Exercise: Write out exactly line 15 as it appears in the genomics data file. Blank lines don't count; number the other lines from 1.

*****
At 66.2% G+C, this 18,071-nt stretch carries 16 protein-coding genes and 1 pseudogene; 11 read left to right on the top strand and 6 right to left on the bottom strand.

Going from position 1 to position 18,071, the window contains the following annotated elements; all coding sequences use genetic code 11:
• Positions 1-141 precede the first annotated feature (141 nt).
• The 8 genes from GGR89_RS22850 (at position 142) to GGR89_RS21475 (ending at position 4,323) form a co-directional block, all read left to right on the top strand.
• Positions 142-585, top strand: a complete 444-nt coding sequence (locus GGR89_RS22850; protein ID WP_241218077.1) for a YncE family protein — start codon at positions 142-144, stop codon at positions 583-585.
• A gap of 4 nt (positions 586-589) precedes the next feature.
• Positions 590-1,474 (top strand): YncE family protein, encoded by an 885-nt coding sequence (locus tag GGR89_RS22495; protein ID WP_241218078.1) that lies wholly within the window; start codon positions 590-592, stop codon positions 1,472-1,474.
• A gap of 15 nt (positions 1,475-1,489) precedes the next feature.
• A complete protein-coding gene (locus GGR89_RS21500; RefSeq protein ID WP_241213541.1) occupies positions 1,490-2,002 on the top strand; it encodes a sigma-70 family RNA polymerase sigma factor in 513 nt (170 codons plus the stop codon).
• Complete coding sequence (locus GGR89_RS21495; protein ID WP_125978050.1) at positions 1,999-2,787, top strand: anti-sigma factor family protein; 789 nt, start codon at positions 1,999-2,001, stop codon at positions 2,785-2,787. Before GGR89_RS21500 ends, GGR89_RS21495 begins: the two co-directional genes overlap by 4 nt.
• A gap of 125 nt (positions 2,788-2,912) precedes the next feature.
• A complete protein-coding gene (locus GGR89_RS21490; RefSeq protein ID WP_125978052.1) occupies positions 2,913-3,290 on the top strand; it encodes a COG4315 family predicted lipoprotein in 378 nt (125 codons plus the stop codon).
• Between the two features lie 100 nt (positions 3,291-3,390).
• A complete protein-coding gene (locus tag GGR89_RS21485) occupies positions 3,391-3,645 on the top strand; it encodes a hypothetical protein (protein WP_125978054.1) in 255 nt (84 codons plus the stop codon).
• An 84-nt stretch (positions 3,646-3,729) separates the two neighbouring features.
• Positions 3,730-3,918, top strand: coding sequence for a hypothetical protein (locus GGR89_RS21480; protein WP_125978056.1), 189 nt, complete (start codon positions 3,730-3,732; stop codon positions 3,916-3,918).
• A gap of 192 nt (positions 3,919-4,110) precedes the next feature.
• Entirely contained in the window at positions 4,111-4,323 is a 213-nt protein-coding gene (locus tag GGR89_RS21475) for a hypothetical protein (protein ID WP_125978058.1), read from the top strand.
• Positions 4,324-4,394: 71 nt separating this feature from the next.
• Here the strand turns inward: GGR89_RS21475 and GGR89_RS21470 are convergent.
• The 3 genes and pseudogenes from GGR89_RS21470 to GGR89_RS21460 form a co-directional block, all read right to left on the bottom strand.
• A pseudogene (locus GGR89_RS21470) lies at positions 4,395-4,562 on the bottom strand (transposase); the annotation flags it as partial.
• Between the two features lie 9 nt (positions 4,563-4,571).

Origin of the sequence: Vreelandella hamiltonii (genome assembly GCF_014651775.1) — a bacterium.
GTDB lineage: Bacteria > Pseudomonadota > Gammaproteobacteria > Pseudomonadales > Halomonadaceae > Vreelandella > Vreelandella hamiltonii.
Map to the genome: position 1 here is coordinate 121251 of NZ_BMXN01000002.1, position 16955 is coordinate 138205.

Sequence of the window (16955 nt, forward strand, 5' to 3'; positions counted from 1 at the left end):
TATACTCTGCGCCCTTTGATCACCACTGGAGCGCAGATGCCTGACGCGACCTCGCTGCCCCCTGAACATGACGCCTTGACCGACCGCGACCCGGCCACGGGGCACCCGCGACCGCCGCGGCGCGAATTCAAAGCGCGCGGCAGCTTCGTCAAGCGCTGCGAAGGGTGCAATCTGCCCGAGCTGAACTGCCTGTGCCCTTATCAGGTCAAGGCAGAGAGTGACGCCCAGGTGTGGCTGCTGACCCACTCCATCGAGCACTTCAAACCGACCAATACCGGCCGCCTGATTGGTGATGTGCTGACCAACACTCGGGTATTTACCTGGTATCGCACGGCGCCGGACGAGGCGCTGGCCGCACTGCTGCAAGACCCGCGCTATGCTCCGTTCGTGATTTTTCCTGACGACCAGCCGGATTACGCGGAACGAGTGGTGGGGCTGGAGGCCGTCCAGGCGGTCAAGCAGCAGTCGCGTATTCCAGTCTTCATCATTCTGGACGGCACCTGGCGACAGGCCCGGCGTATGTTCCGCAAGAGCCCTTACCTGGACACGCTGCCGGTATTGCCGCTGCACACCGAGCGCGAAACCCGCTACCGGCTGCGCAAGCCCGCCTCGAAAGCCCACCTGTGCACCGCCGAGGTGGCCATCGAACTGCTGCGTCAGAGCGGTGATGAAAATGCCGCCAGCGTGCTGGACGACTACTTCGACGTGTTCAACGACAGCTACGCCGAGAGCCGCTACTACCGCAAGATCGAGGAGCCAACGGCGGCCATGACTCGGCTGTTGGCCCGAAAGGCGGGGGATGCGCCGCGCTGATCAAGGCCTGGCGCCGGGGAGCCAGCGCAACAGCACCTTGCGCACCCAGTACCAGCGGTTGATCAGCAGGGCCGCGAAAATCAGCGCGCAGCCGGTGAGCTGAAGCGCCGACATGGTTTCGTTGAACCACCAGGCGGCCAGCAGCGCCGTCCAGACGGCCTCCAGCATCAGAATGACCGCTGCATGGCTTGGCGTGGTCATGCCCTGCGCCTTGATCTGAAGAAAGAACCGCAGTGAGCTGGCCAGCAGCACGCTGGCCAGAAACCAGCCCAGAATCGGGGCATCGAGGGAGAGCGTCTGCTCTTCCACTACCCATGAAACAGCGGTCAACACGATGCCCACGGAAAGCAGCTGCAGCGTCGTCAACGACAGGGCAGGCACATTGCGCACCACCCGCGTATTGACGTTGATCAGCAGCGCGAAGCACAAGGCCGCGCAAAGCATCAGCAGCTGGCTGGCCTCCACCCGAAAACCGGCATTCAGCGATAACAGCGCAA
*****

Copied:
• An 84-nt stretch (positions 3,646-3,729) separates the two neighbouring features.